Alvino CG, Acquaviva AM, Memoli Catanzano AM, Tassi V (1995) Evidence that thyroglobulin has an associated protein kinase activity correlated with the presence of an adenosine triphosphate binding site. Endocrinology 136:3179–3185CrossRefGoogle Scholar
  11. 11.
    Eastman CJ, Zimmermann MB (2009) The iodine deficiency disorders.
  12. 12.
    WHO/UNICEF/ICCIDD (1991) Global prevalence of iodine deficiency disorders. Micronutrient Deficiency Information System Working Paper No. 1. Geneva, WHOGoogle Scholar
  13. 13.
    Gaitan E (1990) Goitrogens in food and water. Annu Rev Nutr 10:21–39CrossRefGoogle Scholar
  14. 14.
    Brucker-Davis F (1993) Effects of environmental synthetic chemicals on thyroid function. Thyroid 8:827–856CrossRefGoogle Scholar
  15. 15.
    Gaitan E, Cooksey RC, Legan J, Cruse JM, Lindsay RH, Hill J (1993) Antithyroid and goitrogenic effects of coal-water extracts from iodine-sufficient goiter areas. Thyroid 3:49–53CrossRefGoogle Scholar
  16. 16.
    Cunha GCP (2005) Evaluation of mechanisms inducing thyroid toxicity and the ability of the enhanced OECD Test Guideline 407 to detect these changes. Arch Toxicol 79:390–405CrossRefGoogle Scholar
  17. 17.
    Mastorakos G, Karoutsou EI, Mizamtsidi M, Creatsas G (2007) The menace of endocrine disruptors on thyroid hormone physiology and their impact on intrauterine development. Endocrine 31:219–237CrossRefGoogle Scholar
  18. 18.
    De Groef B, Decallonne BR, Van der Geyten S, Darras VM, Bouillon R (2006) Perchlorate versus other environmental sodium/iodide symporter inhibitors: potential thyroid-related health effects. Eur J Endocrinol 155:17–25CrossRefGoogle Scholar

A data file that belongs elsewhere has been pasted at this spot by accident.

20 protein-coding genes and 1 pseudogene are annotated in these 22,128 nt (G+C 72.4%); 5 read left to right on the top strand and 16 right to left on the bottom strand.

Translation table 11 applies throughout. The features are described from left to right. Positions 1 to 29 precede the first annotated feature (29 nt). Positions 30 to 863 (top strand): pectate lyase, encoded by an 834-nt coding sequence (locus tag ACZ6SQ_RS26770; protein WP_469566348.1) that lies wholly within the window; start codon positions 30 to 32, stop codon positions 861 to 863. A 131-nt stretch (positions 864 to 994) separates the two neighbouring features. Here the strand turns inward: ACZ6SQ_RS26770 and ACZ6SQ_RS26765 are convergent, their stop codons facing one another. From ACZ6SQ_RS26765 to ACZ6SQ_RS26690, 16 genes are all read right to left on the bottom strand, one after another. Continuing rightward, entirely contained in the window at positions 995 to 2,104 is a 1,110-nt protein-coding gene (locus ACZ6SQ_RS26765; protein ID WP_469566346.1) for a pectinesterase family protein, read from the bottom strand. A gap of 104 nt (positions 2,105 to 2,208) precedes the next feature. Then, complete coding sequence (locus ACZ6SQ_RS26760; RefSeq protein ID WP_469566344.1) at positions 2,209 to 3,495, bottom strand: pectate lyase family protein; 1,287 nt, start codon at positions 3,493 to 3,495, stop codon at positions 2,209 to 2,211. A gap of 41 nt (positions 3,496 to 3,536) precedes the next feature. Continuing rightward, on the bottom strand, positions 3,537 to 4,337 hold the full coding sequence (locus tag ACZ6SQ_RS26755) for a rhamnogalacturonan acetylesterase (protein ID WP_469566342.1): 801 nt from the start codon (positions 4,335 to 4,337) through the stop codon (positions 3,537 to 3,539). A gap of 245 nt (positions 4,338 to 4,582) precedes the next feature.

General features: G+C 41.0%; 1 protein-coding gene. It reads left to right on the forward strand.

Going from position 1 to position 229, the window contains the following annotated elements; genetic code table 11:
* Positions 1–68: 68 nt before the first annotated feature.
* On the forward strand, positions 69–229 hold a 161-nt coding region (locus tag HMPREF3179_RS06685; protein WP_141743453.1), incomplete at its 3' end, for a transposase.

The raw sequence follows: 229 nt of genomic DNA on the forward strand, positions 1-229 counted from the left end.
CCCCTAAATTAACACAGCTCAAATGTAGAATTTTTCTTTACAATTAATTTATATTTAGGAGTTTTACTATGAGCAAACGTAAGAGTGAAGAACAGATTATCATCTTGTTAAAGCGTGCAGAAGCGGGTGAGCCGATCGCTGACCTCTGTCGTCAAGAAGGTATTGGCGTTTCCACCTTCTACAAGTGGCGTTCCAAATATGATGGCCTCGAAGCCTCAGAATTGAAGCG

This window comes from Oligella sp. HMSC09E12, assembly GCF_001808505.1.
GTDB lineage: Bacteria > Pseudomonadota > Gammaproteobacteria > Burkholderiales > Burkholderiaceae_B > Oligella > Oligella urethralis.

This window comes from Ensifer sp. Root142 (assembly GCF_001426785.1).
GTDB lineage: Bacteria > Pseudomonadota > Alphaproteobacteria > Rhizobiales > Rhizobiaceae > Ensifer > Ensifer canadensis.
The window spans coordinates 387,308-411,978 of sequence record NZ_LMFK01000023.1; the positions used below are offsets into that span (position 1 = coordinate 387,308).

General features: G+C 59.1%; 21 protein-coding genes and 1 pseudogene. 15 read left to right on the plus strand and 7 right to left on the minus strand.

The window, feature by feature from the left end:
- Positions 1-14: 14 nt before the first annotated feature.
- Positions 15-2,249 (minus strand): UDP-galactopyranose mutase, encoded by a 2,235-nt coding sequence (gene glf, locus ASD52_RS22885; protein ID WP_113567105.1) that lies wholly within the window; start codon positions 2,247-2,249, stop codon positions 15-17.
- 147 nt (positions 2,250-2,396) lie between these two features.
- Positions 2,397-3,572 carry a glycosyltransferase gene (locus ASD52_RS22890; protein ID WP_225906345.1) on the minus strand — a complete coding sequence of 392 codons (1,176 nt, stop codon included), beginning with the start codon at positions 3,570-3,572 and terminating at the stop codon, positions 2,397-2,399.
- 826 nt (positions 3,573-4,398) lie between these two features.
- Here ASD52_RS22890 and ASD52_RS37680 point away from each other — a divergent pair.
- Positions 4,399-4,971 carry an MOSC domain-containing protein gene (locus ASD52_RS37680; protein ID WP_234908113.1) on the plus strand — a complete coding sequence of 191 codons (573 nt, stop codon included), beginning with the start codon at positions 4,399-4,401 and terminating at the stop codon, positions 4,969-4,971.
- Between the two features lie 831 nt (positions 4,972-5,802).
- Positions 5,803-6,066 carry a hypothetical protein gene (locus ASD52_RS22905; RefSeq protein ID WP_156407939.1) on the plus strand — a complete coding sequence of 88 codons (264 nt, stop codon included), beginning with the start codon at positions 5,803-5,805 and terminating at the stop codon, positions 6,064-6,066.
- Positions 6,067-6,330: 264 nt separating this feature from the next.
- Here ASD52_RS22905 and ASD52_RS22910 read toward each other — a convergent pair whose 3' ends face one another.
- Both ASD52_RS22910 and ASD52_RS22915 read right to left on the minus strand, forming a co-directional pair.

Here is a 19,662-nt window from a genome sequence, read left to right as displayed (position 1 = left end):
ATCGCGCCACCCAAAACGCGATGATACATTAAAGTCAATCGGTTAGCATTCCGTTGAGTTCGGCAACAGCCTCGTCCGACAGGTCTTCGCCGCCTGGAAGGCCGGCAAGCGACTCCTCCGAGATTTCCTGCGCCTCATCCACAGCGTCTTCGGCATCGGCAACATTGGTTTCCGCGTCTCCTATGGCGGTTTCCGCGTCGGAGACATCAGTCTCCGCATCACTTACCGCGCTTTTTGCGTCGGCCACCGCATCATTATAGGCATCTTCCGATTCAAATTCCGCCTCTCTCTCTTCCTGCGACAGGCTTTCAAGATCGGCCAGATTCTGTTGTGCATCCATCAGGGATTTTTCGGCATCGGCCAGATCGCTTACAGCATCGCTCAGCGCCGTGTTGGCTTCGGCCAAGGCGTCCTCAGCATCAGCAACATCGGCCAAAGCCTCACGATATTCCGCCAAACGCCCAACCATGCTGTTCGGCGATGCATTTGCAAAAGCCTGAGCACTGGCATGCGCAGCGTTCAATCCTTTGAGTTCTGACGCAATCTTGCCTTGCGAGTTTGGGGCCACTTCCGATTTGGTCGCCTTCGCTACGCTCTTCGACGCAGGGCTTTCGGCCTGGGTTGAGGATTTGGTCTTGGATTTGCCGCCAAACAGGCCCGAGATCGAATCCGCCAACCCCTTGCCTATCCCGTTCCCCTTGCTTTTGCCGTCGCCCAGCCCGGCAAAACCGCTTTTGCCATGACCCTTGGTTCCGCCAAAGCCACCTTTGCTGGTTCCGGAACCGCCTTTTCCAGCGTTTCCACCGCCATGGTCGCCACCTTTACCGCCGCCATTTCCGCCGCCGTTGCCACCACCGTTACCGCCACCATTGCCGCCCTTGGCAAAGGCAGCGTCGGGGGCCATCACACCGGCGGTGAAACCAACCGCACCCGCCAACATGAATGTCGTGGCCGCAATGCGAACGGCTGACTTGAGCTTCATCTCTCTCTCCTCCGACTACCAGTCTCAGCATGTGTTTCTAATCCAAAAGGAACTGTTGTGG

19. 19.
    Giuliani C, Noguchi Y, Harii N, Napolitano G, Tatone D, Bucci I et al (2008) The flavonoid quercetin regulates growth and gene expression in rat FRTL-5 thyroid cells. Endocrinology 149:84–92CrossRefGoogle Scholar
  20. 20.
    Doerge DR, Sheehan DM (2002) Goitrogenic and estrogenic activity of soy isoflavones. Environ Health Perspect 110:349–353CrossRefGoogle Scholar
  21. 21.
    Steinmaus C, Miller M, Howd R (2007) Impact of smoking and thiocyanate on perchlorate and thyroid hormone associations in the 2001–2002 national health and nutrition examination survey. Environ Health Perspect 115:1333–1338CrossRefGoogle Scholar
  22. 22.
    Vanderver GB (2007) Cigarette smoking and iodine as hypothyroxinemic stressors in US women of childbearing age: a NHANES III analysis. Thyroid 17:741–746CrossRefGoogle Scholar
  23. 23.
    Zimmermann MB (2009) Iodine deficiency. Endocr Rev 30:376–408CrossRefGoogle Scholar
  24. 24.
    Laurberg P, Nøhr SB, Pedersen KM, Fuglsang E (2004) Iodine nutrition in breast-fed infants is impaired by maternal smoking. J Clin Endocrinol Metab 89:181–187CrossRefGoogle Scholar
  25. 25.
    Gasparoni A, Autelli M, Ravagni-Probizer MF, Bartoli A, Regazzi-Bonora M, Chirico G, Rondini G (1998) Effect of passive smoking on thyroid function in infants. Eur J Endocrinol 138:379–382CrossRefGoogle Scholar
  26. 26.
    Sarne D (2010) Effects of the environment, chemicals and drugs on thyroid function.
  27. 27.
    Crofton K (2008) Thyroid disrupting chemicals: mechanisms and mixtures. Int J Androl 31:209–223CrossRefGoogle Scholar
  28. 28.
    Flippin JL, Hedge JM, DeVito MJ, LeBlanc GA, Crofton KM (2009) Predictive modeling of a mixture of thyroid hormone disrupting chemicals that affect production and clearance of thyroxine. Int J Toxicol 28:368–381CrossRefGoogle Scholar
  29. 29.